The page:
Small Molecules as Radiopharmaceutical Vectors
A wide repertoire of small molecule PET radiopharmaceuticals has been successfully developed over the last 30–40 years. Both the acceleration of the discovery of novel targets and advances in our understanding of pathophysiological mechanisms have created a rapidly increasing demand for new radiotracers. Alongside the traditional academic pursuit of new radiotracers, the resources of the pharmaceutical industry have been increasingly engaged in creating novel radiotracers for the development of new therapeutics and companion diagnostics. Over the years, rational approaches to the development of radiopharmaceuticals have evolved. This chapter will describe some ‘tried and tested’ approaches that have been used to select, design, and evaluate successful PET radiotracers. The chapter is divided into two parts: ‘design parameters’ and ‘test criteria’. In the first section, we will cover several critical ‘design parameters’ for the creation of effective small molecule radiopharmaceuticals. More specifically, we will discuss an eclectic set of physicochemical and pharmacological properties, guidelines, tolerances, and ‘rules of thumb’ that—when considered together—can assist in the identification of molecules that are more likely to produce successful radiotracers. In the second section, we describe a set of quantitative metrics for a radiolabeled tracer that can be obtained via a series of in vitro and in vivo experiments to determine a radiotracer’s potential utility.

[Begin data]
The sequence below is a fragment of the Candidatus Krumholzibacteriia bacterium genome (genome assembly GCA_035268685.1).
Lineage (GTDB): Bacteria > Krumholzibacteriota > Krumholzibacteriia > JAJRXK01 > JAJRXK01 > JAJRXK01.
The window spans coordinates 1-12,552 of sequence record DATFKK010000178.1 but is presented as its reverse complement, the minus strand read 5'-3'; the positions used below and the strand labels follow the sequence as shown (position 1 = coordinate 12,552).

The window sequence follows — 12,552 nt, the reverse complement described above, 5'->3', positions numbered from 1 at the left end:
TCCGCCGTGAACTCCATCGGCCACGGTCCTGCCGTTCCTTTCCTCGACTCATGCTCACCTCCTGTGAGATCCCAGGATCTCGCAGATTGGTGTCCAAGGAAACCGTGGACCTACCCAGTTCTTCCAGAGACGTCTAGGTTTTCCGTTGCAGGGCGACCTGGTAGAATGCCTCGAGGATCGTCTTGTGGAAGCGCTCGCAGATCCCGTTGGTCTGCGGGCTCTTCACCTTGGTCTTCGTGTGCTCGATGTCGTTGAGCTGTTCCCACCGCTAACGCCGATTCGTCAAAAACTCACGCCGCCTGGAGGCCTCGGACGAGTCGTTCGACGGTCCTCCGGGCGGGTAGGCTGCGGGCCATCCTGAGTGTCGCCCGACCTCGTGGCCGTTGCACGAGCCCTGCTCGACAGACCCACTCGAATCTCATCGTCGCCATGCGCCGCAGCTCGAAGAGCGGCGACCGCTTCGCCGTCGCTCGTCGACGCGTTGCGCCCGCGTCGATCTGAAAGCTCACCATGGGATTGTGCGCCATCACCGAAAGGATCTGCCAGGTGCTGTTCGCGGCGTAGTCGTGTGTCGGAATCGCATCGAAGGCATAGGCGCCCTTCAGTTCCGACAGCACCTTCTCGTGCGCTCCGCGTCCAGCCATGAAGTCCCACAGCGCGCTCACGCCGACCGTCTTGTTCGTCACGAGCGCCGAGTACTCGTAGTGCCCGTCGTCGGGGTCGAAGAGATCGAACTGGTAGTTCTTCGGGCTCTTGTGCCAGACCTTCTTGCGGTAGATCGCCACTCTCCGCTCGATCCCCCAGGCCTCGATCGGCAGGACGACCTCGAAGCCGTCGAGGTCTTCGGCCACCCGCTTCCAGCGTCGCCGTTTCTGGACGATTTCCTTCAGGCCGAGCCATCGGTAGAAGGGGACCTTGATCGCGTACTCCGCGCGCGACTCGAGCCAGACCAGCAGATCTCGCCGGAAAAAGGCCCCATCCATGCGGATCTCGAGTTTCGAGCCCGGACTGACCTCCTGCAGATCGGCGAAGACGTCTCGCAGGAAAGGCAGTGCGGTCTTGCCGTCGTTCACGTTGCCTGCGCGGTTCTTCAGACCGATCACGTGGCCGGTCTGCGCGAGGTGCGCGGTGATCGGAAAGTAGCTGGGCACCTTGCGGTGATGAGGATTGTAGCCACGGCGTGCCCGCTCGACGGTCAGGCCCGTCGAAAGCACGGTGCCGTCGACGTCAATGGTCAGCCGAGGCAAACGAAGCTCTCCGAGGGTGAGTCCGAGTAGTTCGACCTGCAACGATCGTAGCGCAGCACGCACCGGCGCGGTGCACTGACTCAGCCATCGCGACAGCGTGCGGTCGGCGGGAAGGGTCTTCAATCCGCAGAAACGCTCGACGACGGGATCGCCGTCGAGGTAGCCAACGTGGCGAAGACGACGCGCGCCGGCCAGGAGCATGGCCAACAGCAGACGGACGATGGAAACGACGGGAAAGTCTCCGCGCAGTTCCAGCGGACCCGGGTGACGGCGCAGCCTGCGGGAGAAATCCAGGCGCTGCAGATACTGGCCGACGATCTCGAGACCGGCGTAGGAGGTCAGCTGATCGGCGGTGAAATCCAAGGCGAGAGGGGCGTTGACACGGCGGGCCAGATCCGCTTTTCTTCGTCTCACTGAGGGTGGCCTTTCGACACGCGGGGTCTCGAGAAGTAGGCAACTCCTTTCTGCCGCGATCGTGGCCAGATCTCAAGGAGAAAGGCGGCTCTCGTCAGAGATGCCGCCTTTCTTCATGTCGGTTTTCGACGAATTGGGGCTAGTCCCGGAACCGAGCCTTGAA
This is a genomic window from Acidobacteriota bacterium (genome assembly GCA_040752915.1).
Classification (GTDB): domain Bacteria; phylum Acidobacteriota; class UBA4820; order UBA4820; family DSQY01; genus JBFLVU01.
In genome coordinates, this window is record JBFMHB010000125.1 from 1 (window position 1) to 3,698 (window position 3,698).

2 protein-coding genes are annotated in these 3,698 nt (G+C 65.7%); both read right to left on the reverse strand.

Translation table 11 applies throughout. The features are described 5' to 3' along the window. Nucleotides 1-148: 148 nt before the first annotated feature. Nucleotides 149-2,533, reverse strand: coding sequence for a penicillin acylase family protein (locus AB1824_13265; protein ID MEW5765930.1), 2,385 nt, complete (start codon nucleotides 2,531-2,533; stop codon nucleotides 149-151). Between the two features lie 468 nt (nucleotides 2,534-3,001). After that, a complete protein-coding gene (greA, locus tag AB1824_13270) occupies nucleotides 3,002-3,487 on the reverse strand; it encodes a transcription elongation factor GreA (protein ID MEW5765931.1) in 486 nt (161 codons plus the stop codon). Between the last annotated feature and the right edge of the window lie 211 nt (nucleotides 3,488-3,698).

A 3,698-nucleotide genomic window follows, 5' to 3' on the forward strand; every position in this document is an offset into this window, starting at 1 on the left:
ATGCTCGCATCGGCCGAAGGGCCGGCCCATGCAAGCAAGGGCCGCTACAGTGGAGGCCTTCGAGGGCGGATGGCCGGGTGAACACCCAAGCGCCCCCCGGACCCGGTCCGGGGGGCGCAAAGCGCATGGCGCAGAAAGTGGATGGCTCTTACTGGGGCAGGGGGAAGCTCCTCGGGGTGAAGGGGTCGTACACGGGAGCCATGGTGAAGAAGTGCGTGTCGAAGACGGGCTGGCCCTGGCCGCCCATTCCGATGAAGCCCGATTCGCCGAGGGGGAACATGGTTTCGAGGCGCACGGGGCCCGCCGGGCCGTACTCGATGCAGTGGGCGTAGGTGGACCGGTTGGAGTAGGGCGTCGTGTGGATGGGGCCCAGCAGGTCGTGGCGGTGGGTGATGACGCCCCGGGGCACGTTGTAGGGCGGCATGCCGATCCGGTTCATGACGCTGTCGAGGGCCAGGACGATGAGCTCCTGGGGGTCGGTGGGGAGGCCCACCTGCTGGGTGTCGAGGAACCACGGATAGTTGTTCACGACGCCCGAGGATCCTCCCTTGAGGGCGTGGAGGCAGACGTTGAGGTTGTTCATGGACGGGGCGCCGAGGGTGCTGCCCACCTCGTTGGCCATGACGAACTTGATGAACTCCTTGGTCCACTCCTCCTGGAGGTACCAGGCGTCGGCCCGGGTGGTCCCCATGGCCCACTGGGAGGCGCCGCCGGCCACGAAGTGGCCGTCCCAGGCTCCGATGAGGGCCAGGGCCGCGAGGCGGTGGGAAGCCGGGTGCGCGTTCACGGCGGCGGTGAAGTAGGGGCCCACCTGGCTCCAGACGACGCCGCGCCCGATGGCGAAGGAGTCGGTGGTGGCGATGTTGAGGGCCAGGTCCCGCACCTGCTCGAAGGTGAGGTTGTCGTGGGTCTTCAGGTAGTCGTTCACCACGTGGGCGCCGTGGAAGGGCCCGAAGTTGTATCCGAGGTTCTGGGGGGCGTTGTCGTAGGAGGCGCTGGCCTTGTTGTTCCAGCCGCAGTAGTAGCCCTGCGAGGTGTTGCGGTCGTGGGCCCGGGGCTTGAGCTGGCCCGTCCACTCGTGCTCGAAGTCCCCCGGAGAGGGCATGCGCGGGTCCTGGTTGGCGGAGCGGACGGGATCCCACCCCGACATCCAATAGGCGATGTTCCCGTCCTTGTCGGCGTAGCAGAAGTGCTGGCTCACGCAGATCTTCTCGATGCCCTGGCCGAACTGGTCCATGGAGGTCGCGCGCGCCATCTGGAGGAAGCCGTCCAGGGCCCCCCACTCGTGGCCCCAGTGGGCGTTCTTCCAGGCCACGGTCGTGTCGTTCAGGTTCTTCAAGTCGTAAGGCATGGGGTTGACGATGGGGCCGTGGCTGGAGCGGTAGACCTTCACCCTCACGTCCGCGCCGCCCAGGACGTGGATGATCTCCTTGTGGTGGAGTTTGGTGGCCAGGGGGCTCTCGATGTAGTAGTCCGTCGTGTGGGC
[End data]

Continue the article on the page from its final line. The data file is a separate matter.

KeywordsDesign criteria Radiotracer design Non-displaceable binding Specific binding Bmax/Kd ratio LogP Time-radioactivity curves Radiolabeled metabolites
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